A First Nation on Vancouver Island will open the first Indigenous-run Starbucks in Canada

Multinational coffee chain Starbucks and the We Wai Kai Nation have announced a one-of-a-kind collaboration in Canada: a new coffeehouse operated entirely by the First Nations community.

The We Wai Kai Nation, located near Campbell River and Quadra Island on the east coast of Vancouver Island, has obtained a license from Starbucks Canada for the new cafe and plans to hire staff from among the 1,200 members from the country.

On Monday, a groundbreaking ceremony was held at the site of the future Starbucks store near the town of Campbell River.

Dressed in traditional regalia, the nation’s women performed the Tłalkwała, or Ladies’ Dance, while other members huddled for the K’amk’amxwaliła, or Downward Eagle Blessing Ceremony , with drums and traditional songs, to bless the construction of the new location .

“[Businesses] open their doors to form partnerships with First Nations communities, which we haven’t seen much in the past,” said Chief Ronnie Chickite.

“It is through partnerships, like this one with Starbucks Canada, that we will support our goal of self-sufficiency.”

Chef Ronnie Chickite says the opening of the new store has also allowed the nation to involve its traditional celebrations, such as the ladies’ dance. (Eric Kular)

Chickite says this opportunity illustrates a glimpse of what reconciliation could look like in the future, and he hopes the new We Wai Kai Nation venture will encourage more partnerships with First Nations across the country.

“This incredible moment marks the beginning of what is possible for Starbucks and First Nations communities in Canada as we continue to work side by side,” said Shannon Leisz, Vice President of Store Development at Starbucks Canada.

A Starbucks storefront is pictured, showing the logo and name
A Starbucks store is pictured in California. Unlike many other large fast food companies, Starbucks avoids franchising and only grants licenses. (Eric Risberg/Associated Press)

Unlike many other large fast food companies, Starbucks avoids franchising and only licenses, which gives the company more control over its stores and the quality of its products.

The store with the We Wai Kai Nation is expected to open around October this year.

Land use planning, economic opportunities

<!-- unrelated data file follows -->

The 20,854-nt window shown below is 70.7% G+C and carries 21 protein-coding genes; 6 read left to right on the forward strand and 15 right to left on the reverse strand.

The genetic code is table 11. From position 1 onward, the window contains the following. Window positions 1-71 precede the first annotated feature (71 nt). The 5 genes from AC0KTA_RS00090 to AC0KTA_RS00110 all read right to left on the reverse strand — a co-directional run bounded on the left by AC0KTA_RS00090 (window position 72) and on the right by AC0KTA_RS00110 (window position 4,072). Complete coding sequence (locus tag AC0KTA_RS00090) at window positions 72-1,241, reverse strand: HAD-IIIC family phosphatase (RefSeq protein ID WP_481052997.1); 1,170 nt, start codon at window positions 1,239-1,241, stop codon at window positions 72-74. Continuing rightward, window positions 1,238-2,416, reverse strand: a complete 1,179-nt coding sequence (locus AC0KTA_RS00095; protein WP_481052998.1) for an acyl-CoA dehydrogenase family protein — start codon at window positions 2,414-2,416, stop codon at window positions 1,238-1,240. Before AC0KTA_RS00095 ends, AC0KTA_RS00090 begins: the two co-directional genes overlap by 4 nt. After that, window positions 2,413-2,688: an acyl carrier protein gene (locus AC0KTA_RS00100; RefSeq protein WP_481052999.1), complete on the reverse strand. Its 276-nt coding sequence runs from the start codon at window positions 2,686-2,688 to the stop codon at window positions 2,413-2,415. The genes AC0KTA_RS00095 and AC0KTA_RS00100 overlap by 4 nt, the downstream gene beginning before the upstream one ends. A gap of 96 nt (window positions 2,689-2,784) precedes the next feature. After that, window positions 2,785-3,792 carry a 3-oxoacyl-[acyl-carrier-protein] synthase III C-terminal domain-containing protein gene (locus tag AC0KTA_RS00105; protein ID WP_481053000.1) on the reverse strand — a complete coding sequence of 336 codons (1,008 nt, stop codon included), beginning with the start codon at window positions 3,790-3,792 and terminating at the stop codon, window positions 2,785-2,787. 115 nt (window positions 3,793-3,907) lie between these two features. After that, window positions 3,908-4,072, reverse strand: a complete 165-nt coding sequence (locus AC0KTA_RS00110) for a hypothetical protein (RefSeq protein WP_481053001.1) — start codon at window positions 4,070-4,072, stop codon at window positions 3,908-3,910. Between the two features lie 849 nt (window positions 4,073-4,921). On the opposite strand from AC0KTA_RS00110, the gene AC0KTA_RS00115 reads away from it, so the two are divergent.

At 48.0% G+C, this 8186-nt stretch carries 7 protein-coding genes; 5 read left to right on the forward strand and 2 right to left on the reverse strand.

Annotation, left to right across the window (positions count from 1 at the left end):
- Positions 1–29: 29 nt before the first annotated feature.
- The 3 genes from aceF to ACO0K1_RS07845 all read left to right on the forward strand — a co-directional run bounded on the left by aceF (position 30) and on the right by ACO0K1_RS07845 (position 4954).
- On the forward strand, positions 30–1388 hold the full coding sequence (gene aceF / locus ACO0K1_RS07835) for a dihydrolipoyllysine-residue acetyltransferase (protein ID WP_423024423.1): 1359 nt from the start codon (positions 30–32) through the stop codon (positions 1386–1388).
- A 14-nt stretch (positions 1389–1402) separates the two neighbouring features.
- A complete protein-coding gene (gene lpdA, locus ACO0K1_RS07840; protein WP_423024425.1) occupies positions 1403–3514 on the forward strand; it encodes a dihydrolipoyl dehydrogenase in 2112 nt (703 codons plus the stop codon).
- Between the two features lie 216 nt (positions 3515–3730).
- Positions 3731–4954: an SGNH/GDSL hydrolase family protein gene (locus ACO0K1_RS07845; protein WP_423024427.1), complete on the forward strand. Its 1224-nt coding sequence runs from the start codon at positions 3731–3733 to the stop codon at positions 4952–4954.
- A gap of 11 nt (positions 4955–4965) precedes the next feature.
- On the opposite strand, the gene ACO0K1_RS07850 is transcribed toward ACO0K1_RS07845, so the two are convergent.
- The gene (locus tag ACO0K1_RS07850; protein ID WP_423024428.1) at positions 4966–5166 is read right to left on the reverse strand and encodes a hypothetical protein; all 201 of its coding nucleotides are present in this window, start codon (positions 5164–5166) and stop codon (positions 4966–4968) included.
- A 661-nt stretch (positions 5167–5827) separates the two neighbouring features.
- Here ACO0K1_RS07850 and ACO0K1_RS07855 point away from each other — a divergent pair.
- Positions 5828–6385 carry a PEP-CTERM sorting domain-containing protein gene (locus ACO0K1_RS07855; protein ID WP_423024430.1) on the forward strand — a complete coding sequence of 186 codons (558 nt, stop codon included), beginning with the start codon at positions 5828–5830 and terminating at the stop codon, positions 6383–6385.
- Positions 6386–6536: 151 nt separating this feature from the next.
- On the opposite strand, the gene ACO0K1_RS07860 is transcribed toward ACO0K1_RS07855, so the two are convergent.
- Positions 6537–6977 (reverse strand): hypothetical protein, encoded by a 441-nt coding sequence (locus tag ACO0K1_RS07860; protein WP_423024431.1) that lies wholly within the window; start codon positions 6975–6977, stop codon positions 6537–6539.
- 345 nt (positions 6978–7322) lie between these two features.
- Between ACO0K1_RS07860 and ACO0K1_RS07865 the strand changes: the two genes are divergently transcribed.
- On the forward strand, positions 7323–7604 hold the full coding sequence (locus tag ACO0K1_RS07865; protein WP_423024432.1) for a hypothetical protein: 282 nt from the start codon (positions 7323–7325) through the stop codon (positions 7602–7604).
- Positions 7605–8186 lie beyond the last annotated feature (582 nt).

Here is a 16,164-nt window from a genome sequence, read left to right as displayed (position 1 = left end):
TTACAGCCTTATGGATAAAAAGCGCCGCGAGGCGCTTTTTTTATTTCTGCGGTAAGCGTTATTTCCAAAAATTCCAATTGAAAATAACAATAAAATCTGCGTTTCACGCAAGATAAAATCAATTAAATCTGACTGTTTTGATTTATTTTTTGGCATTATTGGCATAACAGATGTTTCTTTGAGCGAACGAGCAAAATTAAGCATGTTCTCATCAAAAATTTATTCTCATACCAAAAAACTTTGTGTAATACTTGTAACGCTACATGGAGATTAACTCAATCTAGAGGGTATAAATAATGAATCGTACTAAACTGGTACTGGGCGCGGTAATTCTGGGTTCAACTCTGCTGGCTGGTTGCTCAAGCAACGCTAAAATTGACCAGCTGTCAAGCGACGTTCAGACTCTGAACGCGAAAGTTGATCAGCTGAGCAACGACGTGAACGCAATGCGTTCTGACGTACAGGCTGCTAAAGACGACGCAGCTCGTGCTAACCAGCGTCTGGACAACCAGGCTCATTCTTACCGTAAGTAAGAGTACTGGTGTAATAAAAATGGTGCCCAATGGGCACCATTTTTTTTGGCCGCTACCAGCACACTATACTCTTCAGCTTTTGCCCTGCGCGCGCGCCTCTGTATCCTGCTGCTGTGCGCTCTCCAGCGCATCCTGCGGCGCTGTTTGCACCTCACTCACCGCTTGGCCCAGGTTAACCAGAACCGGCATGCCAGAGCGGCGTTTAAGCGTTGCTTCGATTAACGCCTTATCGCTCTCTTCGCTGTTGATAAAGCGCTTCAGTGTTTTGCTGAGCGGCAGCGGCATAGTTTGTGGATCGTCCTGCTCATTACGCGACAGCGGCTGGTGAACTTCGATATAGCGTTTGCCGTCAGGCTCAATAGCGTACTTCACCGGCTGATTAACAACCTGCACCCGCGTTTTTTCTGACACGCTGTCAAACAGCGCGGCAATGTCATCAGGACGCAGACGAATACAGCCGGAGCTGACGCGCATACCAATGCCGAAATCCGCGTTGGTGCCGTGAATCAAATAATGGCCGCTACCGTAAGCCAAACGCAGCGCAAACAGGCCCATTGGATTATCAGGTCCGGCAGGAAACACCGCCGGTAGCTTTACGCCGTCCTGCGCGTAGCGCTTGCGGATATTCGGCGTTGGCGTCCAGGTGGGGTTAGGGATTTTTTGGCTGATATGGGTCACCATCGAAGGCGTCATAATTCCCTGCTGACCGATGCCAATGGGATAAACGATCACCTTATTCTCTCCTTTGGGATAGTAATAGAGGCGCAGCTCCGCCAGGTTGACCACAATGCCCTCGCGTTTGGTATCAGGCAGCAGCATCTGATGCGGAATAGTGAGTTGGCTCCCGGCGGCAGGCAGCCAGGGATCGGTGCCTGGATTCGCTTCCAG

Chickite says the nation has been actively working to develop its lands and economic opportunities.

Although there is already a Starbucks in the country – licensed to be owned and operated by Starbucks Canada – he says having a second one with drive-thru was a perfect business decision.

“Cafés in general are very popular in our city,” he said, adding that the new location is near the highway. The next closest cafe, he says, is a 10-minute drive “off the beaten path.”

“It may just give [travelers] an opportunity to stay on the highway and keep going.”

The opening of the new store also allowed the nation to involve their traditional celebrations.

“Now that we are developing more of our own land, we also want to highlight our ceremonies,” he said.

“We want to show our culture more”

Chickite says the nation plans for the new Starbucks to incorporate Indigenous artwork in collaboration with local artists.

Men in native clothing and headbands hold drums and sing a blessing to the land, with an audience towering above them.
According to Chief Ronnie Chickite, the nation anticipates the new Starbucks location will collaborate with local artists and showcase Indigenous art. (Eric Kular)

“It’s great for reconciliation because we want to show our culture more,” Chickite said, adding that the inclusion of We Wai Kai Nation materials and artwork will create a safe space for the community to connect over coffee.

He says he’s excited about a future with more Indigenous-led businesses.

For Leisz, working alongside We Wai Kai Nation has given them the opportunity to learn more about their life experiences.

“Listen and learn from the people of We Wai Kai [will] help meet the unique needs and priorities of their community,” she said, adding that Starbucks’ “shared vision” with the nation will continue to inspire future collaborations with other First Nations communities.

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